We no longer see many arranged marriages. Instead, most of us find love at school, at a party, on dating apps, in Ubers, etc. Today, we are finding love on our own terms. That’s why weddings today are incredibly joyous occasions - a moment to celebrate the love between two people and the union of two families.
When it’s time to get married, we want that celebration to be a display of our personalities (as bride and groom) and affection. We plan our wedding for nearly a year - to include fun coordinated dances at the Sangeet, beautiful outfits, open bars for our friends; and we hope everyone breaks it down on the dance floor at the Reception. Amidst all of this though, many couples go through their actual wedding ceremony and have no idea what is happening nor understand what each custom represents. Why do we do this?
Last year, prior to getting married, I spent a lot of time researching each part of the Wedding ceremony. I wanted to learn more about the seven steps around the agni (fire) and the meaning behind the Mangalsutra before getting on the mandap in front of hundreds of people and committing my vows. However, as I continued to research, I learned about the Vidaai ceremony, which happens at the end of the wedding ceremony; and I felt that my personal beliefs did not align with this custom. That’s why I decided to remove it from our ceremony.
In English, Vidaai means “Goodbye,” and it’s a ceremony is all about bittersweet farewells. Traditionally, the Vidaai represents the final stage of a wedding, where the bride’s parents say goodbye to their daughter, and they are officially “separated.” The ceremony is a mix of overwhelming emotions. There is usually dramatic background music playing and everyone is weeping.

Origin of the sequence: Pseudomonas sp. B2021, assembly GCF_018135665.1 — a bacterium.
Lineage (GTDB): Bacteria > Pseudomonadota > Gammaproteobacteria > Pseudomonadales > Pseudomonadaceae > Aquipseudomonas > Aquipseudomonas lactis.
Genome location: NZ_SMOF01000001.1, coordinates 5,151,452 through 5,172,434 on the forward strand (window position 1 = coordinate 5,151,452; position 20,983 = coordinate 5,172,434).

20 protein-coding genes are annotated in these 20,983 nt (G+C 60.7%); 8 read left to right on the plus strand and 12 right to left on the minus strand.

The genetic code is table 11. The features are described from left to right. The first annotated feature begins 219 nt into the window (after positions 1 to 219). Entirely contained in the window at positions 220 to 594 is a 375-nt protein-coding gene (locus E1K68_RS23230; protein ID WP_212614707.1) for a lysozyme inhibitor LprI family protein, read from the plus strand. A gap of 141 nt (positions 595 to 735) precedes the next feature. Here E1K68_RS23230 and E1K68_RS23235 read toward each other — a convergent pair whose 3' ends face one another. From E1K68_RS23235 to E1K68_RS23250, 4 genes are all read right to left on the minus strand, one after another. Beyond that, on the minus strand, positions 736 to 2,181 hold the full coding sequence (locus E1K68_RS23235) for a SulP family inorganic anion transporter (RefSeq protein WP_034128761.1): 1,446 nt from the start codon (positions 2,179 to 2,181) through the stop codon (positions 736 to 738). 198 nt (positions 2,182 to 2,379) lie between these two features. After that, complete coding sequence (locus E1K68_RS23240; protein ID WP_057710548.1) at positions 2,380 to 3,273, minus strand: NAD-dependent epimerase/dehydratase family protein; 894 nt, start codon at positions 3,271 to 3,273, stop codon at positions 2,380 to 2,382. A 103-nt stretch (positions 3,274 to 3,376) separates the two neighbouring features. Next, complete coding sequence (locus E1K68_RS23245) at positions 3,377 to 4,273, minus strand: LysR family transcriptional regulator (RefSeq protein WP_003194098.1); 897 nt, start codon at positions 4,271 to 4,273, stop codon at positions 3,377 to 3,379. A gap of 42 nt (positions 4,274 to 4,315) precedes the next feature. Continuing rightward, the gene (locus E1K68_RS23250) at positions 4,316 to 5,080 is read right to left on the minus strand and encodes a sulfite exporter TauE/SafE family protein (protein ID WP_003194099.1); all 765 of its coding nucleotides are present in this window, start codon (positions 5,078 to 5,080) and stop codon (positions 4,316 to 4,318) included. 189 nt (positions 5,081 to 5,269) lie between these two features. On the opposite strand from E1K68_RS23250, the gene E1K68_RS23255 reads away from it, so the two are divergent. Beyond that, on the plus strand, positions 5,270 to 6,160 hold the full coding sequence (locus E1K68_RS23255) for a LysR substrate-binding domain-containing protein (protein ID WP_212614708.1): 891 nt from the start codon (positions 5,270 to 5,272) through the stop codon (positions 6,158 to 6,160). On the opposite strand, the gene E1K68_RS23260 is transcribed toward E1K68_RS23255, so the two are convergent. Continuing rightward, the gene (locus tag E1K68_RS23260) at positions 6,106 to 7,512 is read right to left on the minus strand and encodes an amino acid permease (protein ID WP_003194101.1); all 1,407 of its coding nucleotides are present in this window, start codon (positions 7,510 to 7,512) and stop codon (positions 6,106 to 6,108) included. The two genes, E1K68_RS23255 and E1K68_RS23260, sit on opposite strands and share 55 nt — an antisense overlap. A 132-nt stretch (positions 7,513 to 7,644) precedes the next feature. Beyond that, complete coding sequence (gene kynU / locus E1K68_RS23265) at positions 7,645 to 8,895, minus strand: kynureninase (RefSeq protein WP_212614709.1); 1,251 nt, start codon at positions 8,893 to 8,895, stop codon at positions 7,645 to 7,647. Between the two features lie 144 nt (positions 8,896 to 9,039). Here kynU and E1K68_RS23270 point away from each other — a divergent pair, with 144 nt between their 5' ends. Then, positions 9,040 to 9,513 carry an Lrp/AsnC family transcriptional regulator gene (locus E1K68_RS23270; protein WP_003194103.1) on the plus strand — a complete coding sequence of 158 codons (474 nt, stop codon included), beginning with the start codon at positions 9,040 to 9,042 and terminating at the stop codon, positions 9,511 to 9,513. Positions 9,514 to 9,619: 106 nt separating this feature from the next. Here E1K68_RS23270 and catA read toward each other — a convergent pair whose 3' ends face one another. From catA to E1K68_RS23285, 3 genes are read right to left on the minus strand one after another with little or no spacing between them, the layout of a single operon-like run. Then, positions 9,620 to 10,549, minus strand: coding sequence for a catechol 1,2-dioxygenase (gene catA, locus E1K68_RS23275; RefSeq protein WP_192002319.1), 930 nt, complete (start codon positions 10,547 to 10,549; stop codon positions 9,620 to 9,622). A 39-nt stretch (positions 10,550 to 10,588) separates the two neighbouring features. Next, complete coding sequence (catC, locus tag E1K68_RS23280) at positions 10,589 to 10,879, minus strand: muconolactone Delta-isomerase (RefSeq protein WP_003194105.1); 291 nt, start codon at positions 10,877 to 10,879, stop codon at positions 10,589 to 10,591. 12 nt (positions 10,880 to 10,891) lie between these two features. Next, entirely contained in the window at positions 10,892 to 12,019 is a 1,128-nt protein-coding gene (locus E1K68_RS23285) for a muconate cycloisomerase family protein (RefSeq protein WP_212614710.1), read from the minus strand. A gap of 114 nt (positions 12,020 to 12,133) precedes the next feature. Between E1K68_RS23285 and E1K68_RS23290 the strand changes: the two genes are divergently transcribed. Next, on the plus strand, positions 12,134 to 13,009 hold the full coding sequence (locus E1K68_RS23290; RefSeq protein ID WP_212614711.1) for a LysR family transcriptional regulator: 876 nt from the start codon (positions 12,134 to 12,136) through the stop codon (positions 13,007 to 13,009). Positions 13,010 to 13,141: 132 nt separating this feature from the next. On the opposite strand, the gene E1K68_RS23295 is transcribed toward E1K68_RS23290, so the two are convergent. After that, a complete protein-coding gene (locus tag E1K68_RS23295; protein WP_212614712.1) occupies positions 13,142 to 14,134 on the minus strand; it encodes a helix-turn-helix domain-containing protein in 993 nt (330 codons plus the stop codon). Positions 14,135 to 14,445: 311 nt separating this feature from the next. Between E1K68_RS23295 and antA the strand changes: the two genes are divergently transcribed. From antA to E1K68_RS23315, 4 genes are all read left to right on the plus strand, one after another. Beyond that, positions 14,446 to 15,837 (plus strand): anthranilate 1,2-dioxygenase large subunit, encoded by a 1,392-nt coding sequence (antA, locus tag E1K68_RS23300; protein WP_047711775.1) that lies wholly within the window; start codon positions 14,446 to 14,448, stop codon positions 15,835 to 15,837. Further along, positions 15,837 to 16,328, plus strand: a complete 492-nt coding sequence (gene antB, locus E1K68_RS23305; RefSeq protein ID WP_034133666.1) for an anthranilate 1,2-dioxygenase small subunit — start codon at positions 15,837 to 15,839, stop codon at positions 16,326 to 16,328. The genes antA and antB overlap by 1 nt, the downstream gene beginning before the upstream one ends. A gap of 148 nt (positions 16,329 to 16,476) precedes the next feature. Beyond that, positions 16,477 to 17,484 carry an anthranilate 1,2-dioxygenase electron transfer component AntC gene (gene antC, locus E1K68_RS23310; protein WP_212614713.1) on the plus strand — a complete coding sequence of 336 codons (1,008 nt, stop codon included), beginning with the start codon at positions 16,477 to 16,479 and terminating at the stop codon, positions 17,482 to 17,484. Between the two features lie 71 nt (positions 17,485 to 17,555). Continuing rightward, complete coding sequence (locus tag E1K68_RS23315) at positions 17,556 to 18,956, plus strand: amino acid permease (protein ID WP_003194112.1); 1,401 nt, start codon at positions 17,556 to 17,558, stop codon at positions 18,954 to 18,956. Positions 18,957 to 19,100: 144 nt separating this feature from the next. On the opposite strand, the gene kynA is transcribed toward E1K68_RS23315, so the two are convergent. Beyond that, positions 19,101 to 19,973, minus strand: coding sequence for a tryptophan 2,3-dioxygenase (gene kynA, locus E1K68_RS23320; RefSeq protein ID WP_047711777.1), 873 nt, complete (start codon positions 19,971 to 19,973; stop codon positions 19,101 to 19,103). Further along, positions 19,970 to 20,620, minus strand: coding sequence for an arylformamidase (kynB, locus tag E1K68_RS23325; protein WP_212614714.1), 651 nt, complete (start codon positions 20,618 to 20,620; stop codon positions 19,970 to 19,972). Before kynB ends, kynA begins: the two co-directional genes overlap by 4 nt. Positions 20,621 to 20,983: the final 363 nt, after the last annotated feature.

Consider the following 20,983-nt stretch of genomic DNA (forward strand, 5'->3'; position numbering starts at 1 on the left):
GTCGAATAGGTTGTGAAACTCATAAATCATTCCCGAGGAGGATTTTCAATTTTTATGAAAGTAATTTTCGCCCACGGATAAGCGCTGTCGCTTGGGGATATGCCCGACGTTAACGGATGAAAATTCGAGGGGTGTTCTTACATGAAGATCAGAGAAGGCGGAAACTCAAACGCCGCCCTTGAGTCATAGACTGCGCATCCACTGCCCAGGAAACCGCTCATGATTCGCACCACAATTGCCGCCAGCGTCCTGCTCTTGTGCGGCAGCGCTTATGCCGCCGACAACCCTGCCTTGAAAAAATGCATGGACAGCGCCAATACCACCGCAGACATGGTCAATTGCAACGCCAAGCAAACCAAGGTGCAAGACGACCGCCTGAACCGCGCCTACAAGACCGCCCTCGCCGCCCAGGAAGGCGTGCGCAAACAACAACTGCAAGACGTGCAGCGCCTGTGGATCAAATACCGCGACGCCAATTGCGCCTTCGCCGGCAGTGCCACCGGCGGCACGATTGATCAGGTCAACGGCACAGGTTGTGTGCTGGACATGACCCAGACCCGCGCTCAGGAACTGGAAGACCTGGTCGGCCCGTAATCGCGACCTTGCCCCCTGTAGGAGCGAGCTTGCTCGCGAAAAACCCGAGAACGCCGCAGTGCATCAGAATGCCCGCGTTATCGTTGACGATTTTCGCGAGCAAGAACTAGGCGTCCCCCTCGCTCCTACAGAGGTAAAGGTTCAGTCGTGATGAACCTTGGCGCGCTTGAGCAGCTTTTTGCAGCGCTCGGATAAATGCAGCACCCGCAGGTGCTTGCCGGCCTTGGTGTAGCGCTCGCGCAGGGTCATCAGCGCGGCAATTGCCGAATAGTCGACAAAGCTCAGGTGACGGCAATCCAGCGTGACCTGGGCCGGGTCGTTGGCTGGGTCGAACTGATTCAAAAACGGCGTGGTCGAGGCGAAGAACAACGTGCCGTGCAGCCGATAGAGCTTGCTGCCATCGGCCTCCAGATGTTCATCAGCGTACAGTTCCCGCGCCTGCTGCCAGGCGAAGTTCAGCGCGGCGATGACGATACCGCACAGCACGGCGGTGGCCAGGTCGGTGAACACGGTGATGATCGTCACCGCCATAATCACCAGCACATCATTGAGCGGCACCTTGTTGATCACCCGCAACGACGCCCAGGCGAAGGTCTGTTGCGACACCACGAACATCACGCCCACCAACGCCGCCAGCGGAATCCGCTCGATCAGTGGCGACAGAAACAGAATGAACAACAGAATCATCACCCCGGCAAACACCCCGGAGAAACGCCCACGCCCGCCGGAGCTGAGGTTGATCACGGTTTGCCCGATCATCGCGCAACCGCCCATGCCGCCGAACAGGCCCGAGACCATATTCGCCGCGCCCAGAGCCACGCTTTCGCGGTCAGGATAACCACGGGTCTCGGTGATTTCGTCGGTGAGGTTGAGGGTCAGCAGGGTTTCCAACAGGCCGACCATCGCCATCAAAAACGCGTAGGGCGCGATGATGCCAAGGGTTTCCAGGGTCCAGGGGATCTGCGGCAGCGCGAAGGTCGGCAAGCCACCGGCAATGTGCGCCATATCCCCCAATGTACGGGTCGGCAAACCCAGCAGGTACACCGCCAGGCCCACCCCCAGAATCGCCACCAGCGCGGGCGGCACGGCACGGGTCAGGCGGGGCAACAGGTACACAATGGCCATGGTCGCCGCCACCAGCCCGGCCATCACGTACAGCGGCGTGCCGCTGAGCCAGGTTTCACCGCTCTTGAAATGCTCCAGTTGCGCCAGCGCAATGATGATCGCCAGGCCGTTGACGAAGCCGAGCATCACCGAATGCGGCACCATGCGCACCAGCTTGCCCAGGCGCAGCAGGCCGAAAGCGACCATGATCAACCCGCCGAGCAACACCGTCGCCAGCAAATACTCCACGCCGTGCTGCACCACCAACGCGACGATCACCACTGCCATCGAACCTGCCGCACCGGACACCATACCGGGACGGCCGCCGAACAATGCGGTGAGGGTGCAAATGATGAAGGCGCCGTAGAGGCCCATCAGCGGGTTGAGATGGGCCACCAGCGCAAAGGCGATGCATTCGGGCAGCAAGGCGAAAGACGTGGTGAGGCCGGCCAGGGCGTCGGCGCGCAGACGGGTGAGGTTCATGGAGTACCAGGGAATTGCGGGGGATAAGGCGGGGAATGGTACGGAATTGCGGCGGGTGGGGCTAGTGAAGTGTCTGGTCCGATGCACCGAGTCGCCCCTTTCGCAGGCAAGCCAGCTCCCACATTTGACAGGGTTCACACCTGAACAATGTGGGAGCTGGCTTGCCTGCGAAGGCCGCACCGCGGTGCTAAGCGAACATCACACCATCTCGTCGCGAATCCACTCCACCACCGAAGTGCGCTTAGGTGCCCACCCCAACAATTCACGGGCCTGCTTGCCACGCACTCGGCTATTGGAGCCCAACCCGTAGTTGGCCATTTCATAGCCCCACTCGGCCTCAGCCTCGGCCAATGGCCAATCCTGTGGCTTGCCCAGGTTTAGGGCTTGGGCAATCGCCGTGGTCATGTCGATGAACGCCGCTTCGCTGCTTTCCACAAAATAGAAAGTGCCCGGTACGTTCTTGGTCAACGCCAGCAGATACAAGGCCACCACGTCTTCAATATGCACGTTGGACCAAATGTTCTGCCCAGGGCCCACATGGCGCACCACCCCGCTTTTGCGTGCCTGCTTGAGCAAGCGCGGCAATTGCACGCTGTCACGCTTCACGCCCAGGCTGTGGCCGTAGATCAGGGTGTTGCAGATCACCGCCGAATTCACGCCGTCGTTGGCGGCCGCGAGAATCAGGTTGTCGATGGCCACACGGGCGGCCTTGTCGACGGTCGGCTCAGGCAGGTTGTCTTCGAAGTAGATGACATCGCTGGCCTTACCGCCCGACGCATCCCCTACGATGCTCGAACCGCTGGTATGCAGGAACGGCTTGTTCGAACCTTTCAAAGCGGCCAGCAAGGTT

The bride’s parents and family accompany her out of the wedding. Before the bride leaves them, she may throw rice behind her as to symbolize a repayment to her parents for all that they have given her throughout the years. The father of the bride then hands her off to her new husband, which almost feels like a “changing of the guards.” Then, the couple gets ready to drive away in their car (usually a very extravagant car these days).
Brothers and cousins of the bride sometimes help push the car to represent their acceptance of the new husband and their marriage. However, often times, female friends and family of the bride stand in front of the car, preventing the couple from leaving until they are paid off to accept the new husband. The groomsmen and male relatives eventually remove the girls in order to help the groom take his bride away.
Okay, so where did this tradition originate from? I learned that, historically in India, brides were given away to kings and princes as a gift or property. In true “Game of Thrones” fashion, if a kingdom had to surrender or if a treaty had to be made between two kingdoms, a girl was given away as compensation. Over time, these arranged marriages evolved and became based on astrology, caste associations, etc. A bride would often meet their groom and his family for the first time on their wedding day. The Vidaai was actually an emotional moment because the bride was joining a family she barely knew, and her parents may potentially never see her again.
Let’s fast forward to today. We are knowingly and happily marrying our husband, and we do not feel like we are being given away. Instead, we proudly feel like we are bringing two families together. In a time where our American culture reinforces gender equality and female strength, why do we still partake in this antiquated Indian tradition? What is the right balance of displaying ourselves as bride and groom, but also abiding to generations of family traditions?
Are we supposed to follow traditions because they existed for so many years? Or do we make a conscious decision to mold and modernize these traditions for our generations to come? As I get older and learn more about my family, I’m truly unsure of the right answer.